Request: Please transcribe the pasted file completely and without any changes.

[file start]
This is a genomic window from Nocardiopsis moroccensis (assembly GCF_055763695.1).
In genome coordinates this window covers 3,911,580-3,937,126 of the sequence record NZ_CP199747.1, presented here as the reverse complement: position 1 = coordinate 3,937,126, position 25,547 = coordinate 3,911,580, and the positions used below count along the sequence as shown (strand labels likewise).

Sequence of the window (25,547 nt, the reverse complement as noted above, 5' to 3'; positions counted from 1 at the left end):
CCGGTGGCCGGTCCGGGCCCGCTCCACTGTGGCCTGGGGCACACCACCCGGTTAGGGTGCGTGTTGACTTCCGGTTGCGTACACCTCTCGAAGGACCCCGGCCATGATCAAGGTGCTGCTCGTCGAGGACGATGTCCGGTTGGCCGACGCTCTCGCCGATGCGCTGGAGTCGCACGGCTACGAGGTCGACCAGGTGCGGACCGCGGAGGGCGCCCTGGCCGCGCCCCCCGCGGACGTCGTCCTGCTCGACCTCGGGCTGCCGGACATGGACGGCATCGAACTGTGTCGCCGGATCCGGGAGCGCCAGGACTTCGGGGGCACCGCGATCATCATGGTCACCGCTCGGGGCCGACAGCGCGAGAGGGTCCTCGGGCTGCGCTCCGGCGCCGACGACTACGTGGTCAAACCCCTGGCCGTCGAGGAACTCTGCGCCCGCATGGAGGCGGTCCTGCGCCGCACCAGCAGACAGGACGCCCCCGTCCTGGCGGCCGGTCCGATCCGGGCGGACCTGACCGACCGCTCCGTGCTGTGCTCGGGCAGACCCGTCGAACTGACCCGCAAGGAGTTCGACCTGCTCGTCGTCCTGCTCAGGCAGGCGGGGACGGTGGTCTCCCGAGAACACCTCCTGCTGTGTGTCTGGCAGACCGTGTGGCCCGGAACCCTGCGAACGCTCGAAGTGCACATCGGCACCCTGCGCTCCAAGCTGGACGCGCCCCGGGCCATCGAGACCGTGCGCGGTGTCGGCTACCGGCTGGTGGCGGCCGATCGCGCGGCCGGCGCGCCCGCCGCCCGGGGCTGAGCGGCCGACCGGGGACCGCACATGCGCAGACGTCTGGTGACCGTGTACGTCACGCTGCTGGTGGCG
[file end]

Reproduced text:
This is a genomic window from Nocardiopsis moroccensis (assembly GCF_055763695.1).
In genome coordinates this window covers 3,911,580-3,937,126 of the sequence record NZ_CP199747.1, presented here as the reverse complement: position 1 = coordinate 3,937,126, position 25,547 = coordinate 3,911,580, and the positions used below count along the sequence as shown (strand labels likewise).

Sequence of the window (25,547 nt, the reverse complement as noted above, 5' to 3'; positions counted from 1 at the left end):
CCGGTGGCCGGTCCGGGCCCGCTCCACTGTGGCCTGGGGCACACCACCCGGTTAGGGTGCGTGTTGACTTCCGGTTGCGTACACCTCTCGAAGGACCCCGGCCATGATCAAGGTGCTGCTCGTCGAGGACGATGTCCGGTTGGCCGACGCTCTCGCCGATGCGCTGGAGTCGCACGGCTACGAGGTCGACCAGGTGCGGACCGCGGAGGGCGCCCTGGCCGCGCCCCCCGCGGACGTCGTCCTGCTCGACCTCGGGCTGCCGGACATGGACGGCATCGAACTGTGTCGCCGGATCCGGGAGCGCCAGGACTTCGGGGGCACCGCGATCATCATGGTCACCGCTCGGGGCCGACAGCGCGAGAGGGTCCTCGGGCTGCGCTCCGGCGCCGACGACTACGTGGTCAAACCCCTGGCCGTCGAGGAACTCTGCGCCCGCATGGAGGCGGTCCTGCGCCGCACCAGCAGACAGGACGCCCCCGTCCTGGCGGCCGGTCCGATCCGGGCGGACCTGACCGACCGCTCCGTGCTGTGCTCGGGCAGACCCGTCGAACTGACCCGCAAGGAGTTCGACCTGCTCGTCGTCCTGCTCAGGCAGGCGGGGACGGTGGTCTCCCGAGAACACCTCCTGCTGTGTGTCTGGCAGACCGTGTGGCCCGGAACCCTGCGAACGCTCGAAGTGCACATCGGCACCCTGCGCTCCAAGCTGGACGCGCCCCGGGCCATCGAGACCGTGCGCGGTGTCGGCTACCGGCTGGTGGCGGCCGATCGCGCGGCCGGCGCGCCCGCCGCCCGGGGCTGAGCGGCCGACCGGGGACCGCACATGCGCAGACGTCTGGTGACCGTGTACGTCACGCTGCTGGTGGCG